Watermilfoil, oftentimes simply referred to as Milfoil, is a group of submersed aquatic plants. One of the most common members of this group in the US is actually an invasive species introduced through the aquarium trade in the 1950’s, Eurasian watermilfoil (Myriophyllum spicatum). This plant species is known for its feather-like leaves and its ability to outcompete native plants by forming dense mats that crowd out sunlight and commonly interfere with recreational activity. Additionally, scientists have also discovered that this species can hybridize with other native Watermilfoils, often times building up genetic hardiness and developing resistance to various control techniques.
Lake managers, natural resource specialists, and homeowners alike have often struggled with the management of the plant species. However, new innovations in the lake management industry could soon help solve this issue. Researchers with the University of Florida, U.S. Army Corps of Engineers, and SePro Corp. have identified a new mode of action for Milfoil control. Registered by the U.S. EPA for aquatic use mid-2018 Florpyrauxifen-benzyl, trade name ProcellaCOR®, offers systemic plant control with a strong affinity for invasive and hybrid Watermilfoils. This new product is highly effective in low dose concentrations where it is quickly taken up by target plants, causing them to become brittle and shatter within a few days. This will allow for longer term control and further ability to conducts partial and/or targeted plant treatments in larger lakes or ponds.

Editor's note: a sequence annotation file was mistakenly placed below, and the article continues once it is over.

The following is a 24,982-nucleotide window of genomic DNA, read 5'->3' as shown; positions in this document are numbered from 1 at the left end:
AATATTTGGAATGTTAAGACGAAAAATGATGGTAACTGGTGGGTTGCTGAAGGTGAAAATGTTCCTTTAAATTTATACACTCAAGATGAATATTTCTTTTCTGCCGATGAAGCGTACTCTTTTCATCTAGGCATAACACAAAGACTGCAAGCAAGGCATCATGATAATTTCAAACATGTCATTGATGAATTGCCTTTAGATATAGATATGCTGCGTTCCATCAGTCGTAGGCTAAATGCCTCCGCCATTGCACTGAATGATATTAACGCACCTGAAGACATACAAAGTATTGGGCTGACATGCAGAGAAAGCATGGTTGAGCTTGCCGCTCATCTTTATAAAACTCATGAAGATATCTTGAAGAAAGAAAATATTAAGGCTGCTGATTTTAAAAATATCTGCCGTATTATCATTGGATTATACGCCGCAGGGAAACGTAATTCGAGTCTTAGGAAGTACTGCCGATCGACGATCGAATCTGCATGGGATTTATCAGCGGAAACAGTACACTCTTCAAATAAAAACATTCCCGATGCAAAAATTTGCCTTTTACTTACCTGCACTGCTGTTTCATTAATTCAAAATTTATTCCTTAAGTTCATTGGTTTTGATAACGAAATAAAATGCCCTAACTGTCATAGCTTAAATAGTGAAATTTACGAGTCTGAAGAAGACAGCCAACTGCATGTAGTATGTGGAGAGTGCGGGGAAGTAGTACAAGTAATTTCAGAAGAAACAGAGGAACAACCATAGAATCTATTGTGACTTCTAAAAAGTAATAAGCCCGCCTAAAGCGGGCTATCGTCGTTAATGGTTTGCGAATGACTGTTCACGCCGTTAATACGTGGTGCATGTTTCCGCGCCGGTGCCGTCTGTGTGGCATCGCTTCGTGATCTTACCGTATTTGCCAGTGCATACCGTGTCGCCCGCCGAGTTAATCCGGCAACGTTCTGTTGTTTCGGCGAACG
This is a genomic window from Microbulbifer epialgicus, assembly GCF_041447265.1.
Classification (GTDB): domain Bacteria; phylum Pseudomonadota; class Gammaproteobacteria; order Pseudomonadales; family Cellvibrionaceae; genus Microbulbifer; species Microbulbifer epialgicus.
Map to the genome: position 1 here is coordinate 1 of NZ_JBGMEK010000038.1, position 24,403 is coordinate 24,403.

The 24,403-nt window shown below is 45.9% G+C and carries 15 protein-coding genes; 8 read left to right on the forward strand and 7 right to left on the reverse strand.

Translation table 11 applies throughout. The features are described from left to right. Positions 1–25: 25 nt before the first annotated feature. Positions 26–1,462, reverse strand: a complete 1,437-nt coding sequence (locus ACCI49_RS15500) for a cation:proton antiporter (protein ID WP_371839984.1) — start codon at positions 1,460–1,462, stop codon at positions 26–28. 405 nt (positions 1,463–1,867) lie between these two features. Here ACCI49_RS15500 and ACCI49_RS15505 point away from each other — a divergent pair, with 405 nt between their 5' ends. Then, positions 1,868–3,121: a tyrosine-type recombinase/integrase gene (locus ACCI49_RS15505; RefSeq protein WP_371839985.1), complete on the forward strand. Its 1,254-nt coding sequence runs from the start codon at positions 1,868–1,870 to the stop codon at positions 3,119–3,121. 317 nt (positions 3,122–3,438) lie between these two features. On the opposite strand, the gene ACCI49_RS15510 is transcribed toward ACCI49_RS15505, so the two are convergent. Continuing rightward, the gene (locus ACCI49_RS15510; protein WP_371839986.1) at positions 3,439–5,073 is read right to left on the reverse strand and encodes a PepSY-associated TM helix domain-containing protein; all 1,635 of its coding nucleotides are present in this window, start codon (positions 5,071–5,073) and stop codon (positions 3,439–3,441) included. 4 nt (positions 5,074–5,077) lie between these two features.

In 2016, AQUA DOC participated in the field testing of this product, and we are excited to add this new tool to our toolbox. ProcellaCOR® also shows great potential on other hardy aquatic plants including Hydrilla, Parrot feather, Bladderworts, Watershield, Coontail, and Mosquito fern. If you have a lake or pond where Watermilfoil, or any of these other nuisance plants have been an issue in the past, let AQUA DOC and our team of trained professionals put the new technology to work for you.
Edward Kwietniewski graduated from The State University of New York College of Environmental Science and Forestry (SUNY ESF) with a Bachelor’s degree in Aquatics and Fisheries Science. He also has a Master’s degree in Lake Management from the State University of New York College at Oneonta (SUNY Oneonta). He has a love for all things aquatic and is an avid fisherman.